At Marquette University, an ethics teacher refused to allow a class discussion on gay marriage because gays in the room might be offended by negative opinions.
At Harvard Law, Dean Martha Minow cited “hurt” as her reason for sending a campus-wide e-mail excoriating a student who said, in a private message, that some research on race and intelligence might be worthwhile.
At Oberlin, a thousand people signed a petition to “discontinue the standard grading system” this semester for black students because they have ”suffered significant trauma” from the grand jury decisions in the Ferguson and Staten Island cases.
At the University of Michigan, a conservative Muslim student, Omar Mahmood, set off a month-long campus uproar, and some vandalism, by hurting the feelings of progressives with a satirical article on liberal attitudes.
And students at several law schools want to eliminate rape law from the curriculum because discussing it is too traumatic, according to Harvard Law professor Jeannie Suk, writing in The New Yorker.
These are routine reactions on the modern hypersensitive campus, where hurt feelings regularly trump free speech, free inquiry and ordinary common sense.
For more than 20 years, campus speech and behavior codes have been written in the language of feelings, banning “offensive language,” “hurtful comments,” “disparaging remarks,” or anything that would render a student “uncomfortable.” Though many of these codes have been ruled unconstitutional, the language tends to pop up again in various campus rules. The University of California's sexual-harassment “info sheet” defines sexual harassment as, among other things, “Humor and jokes about sex in general that make someone feel uncomfortable or that they did not consent to . . . ” A particularly gross example of feelings-based regulation: recently Yale grounds for initiating a sexual-assault complaint to include a student's “worry” about possible rape.
Feelings in effect are the measure of student misconduct, and causing a student to feel bad is viewed as a form of assault (at least if the offended student is gay, female or a member of a non-Asian minority). Hypersensitivity accounts for new concerns about “trigger warnings” on potentially traumatic material and “microaggressions” (hard-to-notice little snubs on race and identity), plus the trauma some Wellesley students reported this year upon seeing a statue of a man in his underwear planted on campus.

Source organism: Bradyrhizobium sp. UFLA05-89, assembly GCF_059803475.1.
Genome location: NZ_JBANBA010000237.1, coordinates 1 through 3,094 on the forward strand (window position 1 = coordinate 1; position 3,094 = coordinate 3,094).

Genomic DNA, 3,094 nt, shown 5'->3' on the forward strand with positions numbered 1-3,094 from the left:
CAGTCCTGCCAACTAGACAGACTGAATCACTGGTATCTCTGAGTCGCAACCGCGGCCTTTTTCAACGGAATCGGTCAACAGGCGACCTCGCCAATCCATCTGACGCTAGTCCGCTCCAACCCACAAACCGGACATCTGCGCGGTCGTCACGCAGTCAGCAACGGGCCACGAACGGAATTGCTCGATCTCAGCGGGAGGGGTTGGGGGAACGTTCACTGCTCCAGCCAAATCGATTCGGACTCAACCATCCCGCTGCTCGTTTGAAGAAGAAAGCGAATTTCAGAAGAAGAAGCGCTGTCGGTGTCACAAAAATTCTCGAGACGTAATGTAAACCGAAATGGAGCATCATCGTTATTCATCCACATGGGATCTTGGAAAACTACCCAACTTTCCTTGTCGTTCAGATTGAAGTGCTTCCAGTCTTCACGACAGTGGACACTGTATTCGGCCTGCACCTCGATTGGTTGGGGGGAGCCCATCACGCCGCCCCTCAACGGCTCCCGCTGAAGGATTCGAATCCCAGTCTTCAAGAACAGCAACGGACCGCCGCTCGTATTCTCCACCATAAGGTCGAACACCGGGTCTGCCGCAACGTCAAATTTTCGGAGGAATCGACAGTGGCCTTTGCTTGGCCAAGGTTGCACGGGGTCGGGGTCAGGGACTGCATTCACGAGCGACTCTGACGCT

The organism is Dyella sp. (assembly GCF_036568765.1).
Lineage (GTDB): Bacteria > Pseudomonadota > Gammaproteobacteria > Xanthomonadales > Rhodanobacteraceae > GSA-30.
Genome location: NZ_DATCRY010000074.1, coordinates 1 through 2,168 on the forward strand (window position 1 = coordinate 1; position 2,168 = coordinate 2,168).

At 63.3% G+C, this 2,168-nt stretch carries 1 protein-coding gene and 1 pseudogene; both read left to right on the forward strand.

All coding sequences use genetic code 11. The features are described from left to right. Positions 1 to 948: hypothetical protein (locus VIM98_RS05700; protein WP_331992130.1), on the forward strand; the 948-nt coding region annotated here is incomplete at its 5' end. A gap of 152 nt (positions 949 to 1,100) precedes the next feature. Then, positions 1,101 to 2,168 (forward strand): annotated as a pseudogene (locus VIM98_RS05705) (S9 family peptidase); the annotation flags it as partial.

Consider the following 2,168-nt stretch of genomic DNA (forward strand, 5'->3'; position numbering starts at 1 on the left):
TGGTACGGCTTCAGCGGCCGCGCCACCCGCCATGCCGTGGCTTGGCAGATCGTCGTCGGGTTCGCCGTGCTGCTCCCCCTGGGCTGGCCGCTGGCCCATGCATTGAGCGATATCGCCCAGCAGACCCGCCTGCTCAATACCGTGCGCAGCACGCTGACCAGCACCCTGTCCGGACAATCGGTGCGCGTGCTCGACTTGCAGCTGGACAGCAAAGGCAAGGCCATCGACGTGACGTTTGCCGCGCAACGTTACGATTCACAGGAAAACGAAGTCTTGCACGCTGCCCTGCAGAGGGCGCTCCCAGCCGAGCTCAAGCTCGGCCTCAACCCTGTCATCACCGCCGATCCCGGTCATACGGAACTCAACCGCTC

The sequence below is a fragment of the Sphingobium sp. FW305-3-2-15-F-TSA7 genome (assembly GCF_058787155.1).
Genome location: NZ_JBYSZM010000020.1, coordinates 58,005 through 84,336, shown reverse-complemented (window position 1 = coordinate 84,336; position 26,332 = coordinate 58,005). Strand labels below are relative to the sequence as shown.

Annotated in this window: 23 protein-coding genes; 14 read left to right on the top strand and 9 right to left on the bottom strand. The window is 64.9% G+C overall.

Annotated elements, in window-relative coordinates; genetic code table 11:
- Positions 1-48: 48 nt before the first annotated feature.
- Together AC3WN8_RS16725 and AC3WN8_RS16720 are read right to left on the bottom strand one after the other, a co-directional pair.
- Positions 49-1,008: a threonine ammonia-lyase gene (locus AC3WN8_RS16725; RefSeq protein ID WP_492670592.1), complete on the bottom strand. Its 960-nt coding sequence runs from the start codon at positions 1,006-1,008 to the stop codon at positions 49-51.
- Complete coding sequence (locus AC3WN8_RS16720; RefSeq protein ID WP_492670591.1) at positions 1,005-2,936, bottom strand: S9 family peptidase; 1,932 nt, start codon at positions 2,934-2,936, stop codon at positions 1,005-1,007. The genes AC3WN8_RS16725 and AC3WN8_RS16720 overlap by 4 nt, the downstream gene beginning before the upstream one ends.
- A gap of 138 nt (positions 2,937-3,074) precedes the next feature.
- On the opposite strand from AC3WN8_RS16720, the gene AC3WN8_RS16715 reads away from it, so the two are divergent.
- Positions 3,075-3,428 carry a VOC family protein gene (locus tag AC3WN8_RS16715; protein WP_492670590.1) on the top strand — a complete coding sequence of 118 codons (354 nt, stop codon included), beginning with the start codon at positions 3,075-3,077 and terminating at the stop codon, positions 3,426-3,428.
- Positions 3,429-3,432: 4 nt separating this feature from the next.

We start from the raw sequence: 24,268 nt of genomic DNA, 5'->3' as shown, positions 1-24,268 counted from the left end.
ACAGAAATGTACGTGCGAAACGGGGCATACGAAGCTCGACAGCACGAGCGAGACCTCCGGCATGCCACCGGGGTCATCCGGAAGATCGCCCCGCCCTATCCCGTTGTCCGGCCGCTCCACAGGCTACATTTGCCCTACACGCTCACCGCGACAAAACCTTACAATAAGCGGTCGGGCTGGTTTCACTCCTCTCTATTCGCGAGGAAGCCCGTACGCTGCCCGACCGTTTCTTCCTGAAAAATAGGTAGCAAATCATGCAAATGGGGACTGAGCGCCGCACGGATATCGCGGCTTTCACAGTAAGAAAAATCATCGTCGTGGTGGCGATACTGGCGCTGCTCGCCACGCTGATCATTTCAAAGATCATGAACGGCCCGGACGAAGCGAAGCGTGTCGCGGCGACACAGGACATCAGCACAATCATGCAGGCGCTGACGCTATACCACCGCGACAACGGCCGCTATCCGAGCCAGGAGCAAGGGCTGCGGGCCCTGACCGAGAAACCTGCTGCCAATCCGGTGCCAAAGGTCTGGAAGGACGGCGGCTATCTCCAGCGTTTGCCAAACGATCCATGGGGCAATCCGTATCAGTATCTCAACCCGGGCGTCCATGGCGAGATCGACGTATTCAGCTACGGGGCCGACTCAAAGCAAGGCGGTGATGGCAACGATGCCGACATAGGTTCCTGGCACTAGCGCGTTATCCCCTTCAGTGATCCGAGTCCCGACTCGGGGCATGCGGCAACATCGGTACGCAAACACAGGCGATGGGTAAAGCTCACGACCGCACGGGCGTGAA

Chris Rock drew attention to the campus hurt-feelings movement as an obstacle to comedy, telling Frank Rich of New York magazine that he no longer performs on campuses because ”everything offends students these days.” Professor Suk writes: ”For at least some students, the classroom has become a potentially traumatic environment, and they have begun to anticipate the emotional injuries they could suffer or inflict in classroom conversation.”
So far resistance to the campus hurt-feelings culture has drawn little support from faculty and none from college administrations. The Foundation for Individual Rights in Education (FIRE) opposes all form of speech codes and its president, Greg Lukianoff, warns that today's students are “unlearning liberty “ on campus. FIRE's latest report, Spotlight on Speech Codes 2014: The State of Free Speech on Our Nation's Campuses, finds that nearly 60 percent of the 427 colleges and universities analyzed maintain policies that seriously infringe upon the free-speech rights of students. What happens when students who tamely accept these policies are running the country?
This piece originally appeared in National Review Online